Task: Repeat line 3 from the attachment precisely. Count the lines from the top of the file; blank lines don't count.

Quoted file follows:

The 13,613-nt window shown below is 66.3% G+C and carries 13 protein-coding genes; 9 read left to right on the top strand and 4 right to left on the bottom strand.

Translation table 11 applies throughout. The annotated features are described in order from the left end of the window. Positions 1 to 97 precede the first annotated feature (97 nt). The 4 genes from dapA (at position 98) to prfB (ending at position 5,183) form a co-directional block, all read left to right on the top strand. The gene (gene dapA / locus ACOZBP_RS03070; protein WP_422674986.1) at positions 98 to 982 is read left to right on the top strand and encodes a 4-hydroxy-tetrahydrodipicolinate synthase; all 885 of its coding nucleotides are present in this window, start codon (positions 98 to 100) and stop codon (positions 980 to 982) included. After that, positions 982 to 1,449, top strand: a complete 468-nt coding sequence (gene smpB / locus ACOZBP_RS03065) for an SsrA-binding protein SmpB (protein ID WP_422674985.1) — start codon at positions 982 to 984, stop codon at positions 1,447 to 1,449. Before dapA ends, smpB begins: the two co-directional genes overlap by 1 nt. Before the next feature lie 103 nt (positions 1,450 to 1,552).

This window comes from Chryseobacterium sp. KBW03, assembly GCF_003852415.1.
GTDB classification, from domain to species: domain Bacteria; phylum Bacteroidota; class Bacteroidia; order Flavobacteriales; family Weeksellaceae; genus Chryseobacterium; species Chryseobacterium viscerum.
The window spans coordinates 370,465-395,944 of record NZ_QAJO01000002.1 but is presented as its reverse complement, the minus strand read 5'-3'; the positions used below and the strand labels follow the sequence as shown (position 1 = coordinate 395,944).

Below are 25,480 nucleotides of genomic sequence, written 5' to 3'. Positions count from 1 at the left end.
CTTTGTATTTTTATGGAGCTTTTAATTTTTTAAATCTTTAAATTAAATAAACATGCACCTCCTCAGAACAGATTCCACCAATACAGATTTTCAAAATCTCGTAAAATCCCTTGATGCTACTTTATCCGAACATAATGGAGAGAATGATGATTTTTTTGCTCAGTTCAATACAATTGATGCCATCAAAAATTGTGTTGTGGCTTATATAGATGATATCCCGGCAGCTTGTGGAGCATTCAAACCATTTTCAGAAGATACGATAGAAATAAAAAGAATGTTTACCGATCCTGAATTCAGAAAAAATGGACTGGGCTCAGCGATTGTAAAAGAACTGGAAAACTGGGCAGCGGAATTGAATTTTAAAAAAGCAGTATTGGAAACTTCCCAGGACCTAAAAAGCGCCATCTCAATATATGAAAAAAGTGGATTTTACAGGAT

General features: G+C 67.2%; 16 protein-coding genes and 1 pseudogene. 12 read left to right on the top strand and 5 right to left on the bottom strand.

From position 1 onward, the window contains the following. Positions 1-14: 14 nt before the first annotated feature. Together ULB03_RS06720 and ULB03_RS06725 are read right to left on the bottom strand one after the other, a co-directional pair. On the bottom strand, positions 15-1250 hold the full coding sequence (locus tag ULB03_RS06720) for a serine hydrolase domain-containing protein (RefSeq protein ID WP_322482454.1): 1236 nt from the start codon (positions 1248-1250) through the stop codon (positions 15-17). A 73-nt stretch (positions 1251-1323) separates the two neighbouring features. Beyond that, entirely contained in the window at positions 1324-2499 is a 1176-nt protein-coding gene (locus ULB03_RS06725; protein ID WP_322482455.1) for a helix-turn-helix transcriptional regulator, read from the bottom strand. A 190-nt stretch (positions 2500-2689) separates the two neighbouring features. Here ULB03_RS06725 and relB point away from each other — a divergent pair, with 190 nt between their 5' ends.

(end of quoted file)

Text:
This window comes from Chryseobacterium sp. KBW03, assembly GCF_003852415.1.